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From the glittering, island-speckled waters of Strangford Lough to the peaceful ruins of Nendrum and the grandeur of Mount Stewart, Down is one of Northern Ireland’s hidden gems. Discover its treasures for yourself, from some of the best hill walking on the island to magnificent golf and fine food.
For the ultimate in stately grandeur, visit the sumptuous 18th-century Mount Stewart, 8 km southeast of Newtownards. Built for the Marquess of Londonderry, it is a spectacle of elaborate plasterwork, marble statuary, and priceless artworks. Lady Edith, wife of the 7th marquess oversaw much of the landscaping of the lavish gardens in the early 20th century, indulging her children with a Dodo Terrace inhabited by historic relics like dinosaurs, mythic creatures, giant frogs, and duck-billed platypuses.
A 70-hectare site in Hollywood interweaves many aspects of Ulster's past to create an extensive outdoor folk museum. You’ll see 19th-century buildings including farmhouses, mills, churches, rural schools, a forge, a bank, and a print shop - all saved from demolition and transferred here intact from their original sites. Actors in period costume recreate life as it was in past centuries.
Nestling among the magnificent Mournes is the aptly named Silent Valley Reservoir, an oasis of calm where the River Kilkeel was dammed in 1933. Wander among picturesque trails around the grounds, a coffee shop, and a fascinating exhibition on the building of the dam. A shuttle bus transports you 4 km from the car park up the valley to the Crom Dam. This operates daily in July and August, and weekends only in May, June, and September.
Follies and fancies galore reveal the genius of Tollymore designer, Thomas Wright of Durham, who created the grounds in the 18th century. Stroll beside the Shimna river to see natural and manmade attractions, with plantations of exotic monkey puzzles and eucalyptus, and giant redwoods and Monterey pines elsewhere in the park. An example of Picea abies “Clanbrassiliana” is the oldest tree in any arboretum in Ireland.
Established in 2010, the Festival of Flight is a major reason to visit Newcastle in August. Set in the magnificent arena of Dundrum Bay, it showcases the most jaw-dropping aerial displays, drawing crowds in excess of 100,000 to Newcastle. As well as air spectacles, the festival features exhibitions, music, street entertainment, vintage vehicles, and a closing open-air concert on the promenade.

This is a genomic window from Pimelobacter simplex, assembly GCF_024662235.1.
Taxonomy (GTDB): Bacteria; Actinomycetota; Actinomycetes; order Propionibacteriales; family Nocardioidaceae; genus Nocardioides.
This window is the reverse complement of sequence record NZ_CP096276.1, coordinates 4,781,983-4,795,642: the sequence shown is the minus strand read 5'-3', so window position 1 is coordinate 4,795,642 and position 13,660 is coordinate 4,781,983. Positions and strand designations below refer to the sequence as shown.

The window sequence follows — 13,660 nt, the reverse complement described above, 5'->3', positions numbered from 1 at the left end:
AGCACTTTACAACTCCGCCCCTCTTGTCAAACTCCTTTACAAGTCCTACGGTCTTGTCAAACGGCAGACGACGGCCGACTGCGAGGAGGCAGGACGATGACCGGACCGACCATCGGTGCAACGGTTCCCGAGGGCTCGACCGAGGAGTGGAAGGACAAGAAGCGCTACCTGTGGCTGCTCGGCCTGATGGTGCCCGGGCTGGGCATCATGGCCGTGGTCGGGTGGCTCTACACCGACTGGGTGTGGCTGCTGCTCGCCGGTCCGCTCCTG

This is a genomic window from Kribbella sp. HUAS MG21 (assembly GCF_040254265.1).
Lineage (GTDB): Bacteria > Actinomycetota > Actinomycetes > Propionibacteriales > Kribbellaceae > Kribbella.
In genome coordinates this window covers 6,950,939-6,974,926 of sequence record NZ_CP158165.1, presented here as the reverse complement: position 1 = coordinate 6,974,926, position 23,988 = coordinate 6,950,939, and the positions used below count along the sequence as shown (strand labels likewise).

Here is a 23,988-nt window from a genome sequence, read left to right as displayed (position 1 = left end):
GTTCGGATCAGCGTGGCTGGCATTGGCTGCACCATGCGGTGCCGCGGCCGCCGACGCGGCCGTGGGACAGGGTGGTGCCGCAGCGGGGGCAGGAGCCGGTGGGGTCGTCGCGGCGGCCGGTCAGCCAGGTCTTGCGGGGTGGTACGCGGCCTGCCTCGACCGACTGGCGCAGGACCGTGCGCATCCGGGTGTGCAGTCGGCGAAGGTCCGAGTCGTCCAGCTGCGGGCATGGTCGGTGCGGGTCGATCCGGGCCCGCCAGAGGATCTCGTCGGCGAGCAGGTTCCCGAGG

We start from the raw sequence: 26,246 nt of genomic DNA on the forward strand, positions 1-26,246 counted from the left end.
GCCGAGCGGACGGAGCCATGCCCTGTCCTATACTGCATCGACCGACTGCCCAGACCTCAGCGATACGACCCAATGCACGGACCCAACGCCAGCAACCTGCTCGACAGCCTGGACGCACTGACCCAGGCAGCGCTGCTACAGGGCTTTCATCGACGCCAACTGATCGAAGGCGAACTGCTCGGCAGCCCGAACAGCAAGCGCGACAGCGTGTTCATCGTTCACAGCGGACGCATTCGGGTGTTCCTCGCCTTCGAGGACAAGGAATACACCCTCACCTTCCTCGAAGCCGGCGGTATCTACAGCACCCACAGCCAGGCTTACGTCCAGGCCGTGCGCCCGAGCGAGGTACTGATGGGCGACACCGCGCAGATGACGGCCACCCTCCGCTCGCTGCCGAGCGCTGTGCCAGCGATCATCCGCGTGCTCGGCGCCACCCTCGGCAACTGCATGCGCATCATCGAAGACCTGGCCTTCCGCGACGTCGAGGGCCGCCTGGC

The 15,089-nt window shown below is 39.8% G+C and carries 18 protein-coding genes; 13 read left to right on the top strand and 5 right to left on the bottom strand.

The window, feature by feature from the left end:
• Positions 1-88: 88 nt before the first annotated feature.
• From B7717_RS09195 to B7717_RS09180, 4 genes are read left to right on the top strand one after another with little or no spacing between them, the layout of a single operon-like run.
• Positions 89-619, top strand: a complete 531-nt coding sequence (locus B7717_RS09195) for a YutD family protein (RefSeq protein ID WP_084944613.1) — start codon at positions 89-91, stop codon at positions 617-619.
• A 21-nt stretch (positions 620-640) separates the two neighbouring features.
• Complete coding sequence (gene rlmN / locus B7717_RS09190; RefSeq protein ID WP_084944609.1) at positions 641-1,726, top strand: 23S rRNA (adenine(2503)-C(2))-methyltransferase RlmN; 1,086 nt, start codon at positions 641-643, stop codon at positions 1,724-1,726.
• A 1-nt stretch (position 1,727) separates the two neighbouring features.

Down is home to Northern Ireland’s best hiking territory, with the Mourne Mountains at its heart. With steep climbs, gentle slopes, and sparkling lakes, the 28 granite peaks that make up the Mournes are a playground for the outdoor enthusiast. Scale the 850-metre Slieve Donard for a test of your stamina and enjoy views over Murlough Bay and picturesque Newcastle. Butter Mountain, Slieve Lamagan, Slieve Binnian, and Slieve Corragh are perfect for easier walks.
A place of welcome tranquility, Nendrum is the best example of a pre-Norman monastic site in Northern Ireland. Believed to have been established by St Machaoi in the 5th Century, it is also associated with St. Patrick and comprises three concentric stone enclosures. The outer circle shows signs of industrial works; the central ring has a church ruin, sundial, fragments of a round tower, and a graveyard; the other enclosure has the remains of huts and workshops. A visitor centre features interactive and graphic displays, models, artefacts, and videos.
The British Isles’ biggest sea lough, Strangford Lough is a magical place, virtually landlocked apart from its outlet to the Irish Sea via the Strangford Narrows. A nature reserve of 6,070 hectares incorporates foreshore, 50 islands, woods, wetlands, salt marsh, and agricultural fields. Visit the Strangford Lough Wildlife Information Centre in Downpatrick for information on the rich marine and plant life, as well as internationally significant bird populations.
The Somme Heritage Centre in Newtownards explores Ireland's role in World War I, focusing on the cross-community involvement in the three local volunteer divisions: the 10th and 16th (Irish) Divisions and the 36th (Ulster) Division. A guided tour transports you back to 1910 and the Home Rule Crisis, with an emphasis on the recruitment and training of men and life in the trenches. The Battle of the Somme in 1916 is evoked with reconstructed trenches.
Ballycopeland Windmill is a frequently overlooked attraction a few minutes from the seaside in Ards. The last working windmill in east Down, it was constructed in the late 18th or early 19th century and restored to full working order between 1950 and 1978. The last vestige of the region’s once thriving barley industry, the mill features an audio-visual display on its operation, and if the wind is strong, you may even see it in action. The outbuildings house a visitor centre.
4.4km from Kilkeel
Located at the foot of the Mourne Mountains in Northern Ireland, in an area of outstanding natural beauty, the cottages are an ideal base for exploring the hidden marvels of the countryside and the South Down coast. Both cottages offer guests modern facilities in peaceful rural surroundings. Enjoy underfloor heating powered by geothermal heating systems and the atmosphere of a wood-burning stove in the living room.
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